Jan Wattier (Watier) de Jonge, an Anabaptist martyr, burned at the stake on 30 April 1569 at Kortrijk (Courtrai) in Belgium, with four other martyrs. Van Braght, Martyrs' Mirror, who gives the year of their martyrdom, but not the exact date, relates that they were arrested in Meenen and brought to Kortrijk, where they were kept incommunicado in prison for about three weeks. They were cruelly tortured on the rack, in order to obtain information for the magistrates, but the Lord gave them strength and they did not betray their fellow members. They died steadfast.
Verheyden has contributed some particulars to the general account by van Braght. Jan Watier had been born at Komen (Commines) in Flanders; he was a weaver living at Meenen. At the end of 1565 or at the beginning of 1566 he had received baptism upon his faith.
Braght, Thieleman J. van. Het Bloedigh Tooneel of Martelaers Spiegel der Doops-gesinde of Weereloose Christenen, Die om 't getuygenis van Jesus haren Salighmaker geleden hebben ende gedood zijn van Christi tijd of tot desen tijd toe. Den Tweeden Druk. Amsterdam: Hieronymus Sweerts, 1685: Part II, 408.
Braght, Thieleman J. van. The Bloody Theatre or Martyrs' Mirror of the Defenseless Christians Who Baptized Only upon Confession of Faith and Who Suffered and Died for the Testimony of Jesus Their Saviour . . . to the Year A.D. 1660. Scottdale, PA: Herald Press, 1951: 759. Available online at:.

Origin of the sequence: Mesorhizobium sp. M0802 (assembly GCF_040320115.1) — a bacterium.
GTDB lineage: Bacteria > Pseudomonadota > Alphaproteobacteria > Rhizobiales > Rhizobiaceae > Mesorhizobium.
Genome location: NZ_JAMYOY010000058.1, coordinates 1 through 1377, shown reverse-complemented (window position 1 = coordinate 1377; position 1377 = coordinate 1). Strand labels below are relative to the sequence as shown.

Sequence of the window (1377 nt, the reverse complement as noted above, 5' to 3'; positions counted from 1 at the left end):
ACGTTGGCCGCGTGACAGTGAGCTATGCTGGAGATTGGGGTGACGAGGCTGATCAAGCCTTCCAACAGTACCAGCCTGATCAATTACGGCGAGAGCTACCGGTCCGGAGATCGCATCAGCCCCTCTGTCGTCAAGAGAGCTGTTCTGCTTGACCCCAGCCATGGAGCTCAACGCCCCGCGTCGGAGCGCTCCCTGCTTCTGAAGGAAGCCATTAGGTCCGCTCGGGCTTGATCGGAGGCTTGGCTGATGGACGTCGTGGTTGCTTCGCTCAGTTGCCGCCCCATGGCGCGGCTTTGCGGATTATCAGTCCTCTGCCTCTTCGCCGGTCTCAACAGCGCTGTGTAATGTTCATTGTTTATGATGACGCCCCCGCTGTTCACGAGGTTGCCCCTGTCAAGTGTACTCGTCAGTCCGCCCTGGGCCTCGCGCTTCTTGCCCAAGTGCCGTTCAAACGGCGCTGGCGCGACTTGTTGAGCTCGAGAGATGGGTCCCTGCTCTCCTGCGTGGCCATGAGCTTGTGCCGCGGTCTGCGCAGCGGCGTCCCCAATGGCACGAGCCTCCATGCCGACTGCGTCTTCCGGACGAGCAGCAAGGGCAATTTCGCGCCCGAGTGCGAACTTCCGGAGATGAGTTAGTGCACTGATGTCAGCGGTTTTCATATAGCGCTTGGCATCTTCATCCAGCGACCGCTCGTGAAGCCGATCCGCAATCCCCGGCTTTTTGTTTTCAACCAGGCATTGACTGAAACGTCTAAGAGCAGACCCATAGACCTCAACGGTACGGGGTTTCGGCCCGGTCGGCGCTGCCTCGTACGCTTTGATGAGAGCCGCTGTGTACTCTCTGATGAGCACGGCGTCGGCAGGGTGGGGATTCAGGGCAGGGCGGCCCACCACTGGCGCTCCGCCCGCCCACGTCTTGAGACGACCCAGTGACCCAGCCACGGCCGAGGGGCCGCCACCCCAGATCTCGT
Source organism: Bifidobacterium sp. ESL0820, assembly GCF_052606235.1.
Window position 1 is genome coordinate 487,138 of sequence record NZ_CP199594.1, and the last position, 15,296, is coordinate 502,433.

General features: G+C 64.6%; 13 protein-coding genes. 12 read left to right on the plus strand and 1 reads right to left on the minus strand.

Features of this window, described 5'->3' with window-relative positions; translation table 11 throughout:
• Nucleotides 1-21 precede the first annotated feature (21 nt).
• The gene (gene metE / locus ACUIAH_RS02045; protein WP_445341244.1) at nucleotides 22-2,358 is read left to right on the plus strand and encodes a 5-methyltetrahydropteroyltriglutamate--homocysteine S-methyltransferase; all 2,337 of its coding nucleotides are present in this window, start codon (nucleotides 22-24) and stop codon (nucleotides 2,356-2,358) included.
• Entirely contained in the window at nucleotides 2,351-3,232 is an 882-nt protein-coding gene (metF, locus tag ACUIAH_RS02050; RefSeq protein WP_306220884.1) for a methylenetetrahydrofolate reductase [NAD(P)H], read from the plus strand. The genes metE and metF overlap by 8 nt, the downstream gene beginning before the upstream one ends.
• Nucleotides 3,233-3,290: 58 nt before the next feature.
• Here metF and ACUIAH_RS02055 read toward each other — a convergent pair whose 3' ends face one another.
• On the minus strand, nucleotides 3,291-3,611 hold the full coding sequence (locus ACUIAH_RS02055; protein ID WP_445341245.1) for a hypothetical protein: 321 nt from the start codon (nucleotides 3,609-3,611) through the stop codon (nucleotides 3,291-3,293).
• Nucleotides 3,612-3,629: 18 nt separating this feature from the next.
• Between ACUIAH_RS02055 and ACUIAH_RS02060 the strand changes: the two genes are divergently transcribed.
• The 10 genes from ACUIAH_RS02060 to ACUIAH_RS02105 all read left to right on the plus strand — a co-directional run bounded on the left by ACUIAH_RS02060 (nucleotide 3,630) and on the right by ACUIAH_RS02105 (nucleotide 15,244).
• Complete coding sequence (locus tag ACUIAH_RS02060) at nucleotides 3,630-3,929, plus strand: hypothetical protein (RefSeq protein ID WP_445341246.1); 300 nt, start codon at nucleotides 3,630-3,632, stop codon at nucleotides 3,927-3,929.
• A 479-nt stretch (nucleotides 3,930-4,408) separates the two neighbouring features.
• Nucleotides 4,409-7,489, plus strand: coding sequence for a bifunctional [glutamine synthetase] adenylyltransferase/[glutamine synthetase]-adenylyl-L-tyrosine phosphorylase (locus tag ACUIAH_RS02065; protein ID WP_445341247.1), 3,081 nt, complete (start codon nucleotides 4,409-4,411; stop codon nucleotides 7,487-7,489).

Verheyden, A. L. E. Le Martyrologe Courtraisien et la Martyrologe Bruxellois. Vilvorde: R. Allecourt, 1950: 39, No. 26.
|Author(s)||Nanne van der Zijpp|
 Cite This Article
Zijpp, Nanne van der. "Jan Wattier de Jonge (d. 1569)." Global Anabaptist Mennonite Encyclopedia Online. 1957. Web. 28 Apr 2015. http://gameo.org/index.php?title=Jan_Wattier_de_Jonge_(d._1569)&oldid=129895.
Zijpp, Nanne van der. (1957). Jan Wattier de Jonge (d. 1569). Global Anabaptist Mennonite Encyclopedia Online. Retrieved 28 April 2015, from http://gameo.org/index.php?title=Jan_Wattier_de_Jonge_(d._1569)&oldid=129895.
Herald Press website.
©1996-2015 by the Global Anabaptist Mennonite Encyclopedia Online. All rights reserved.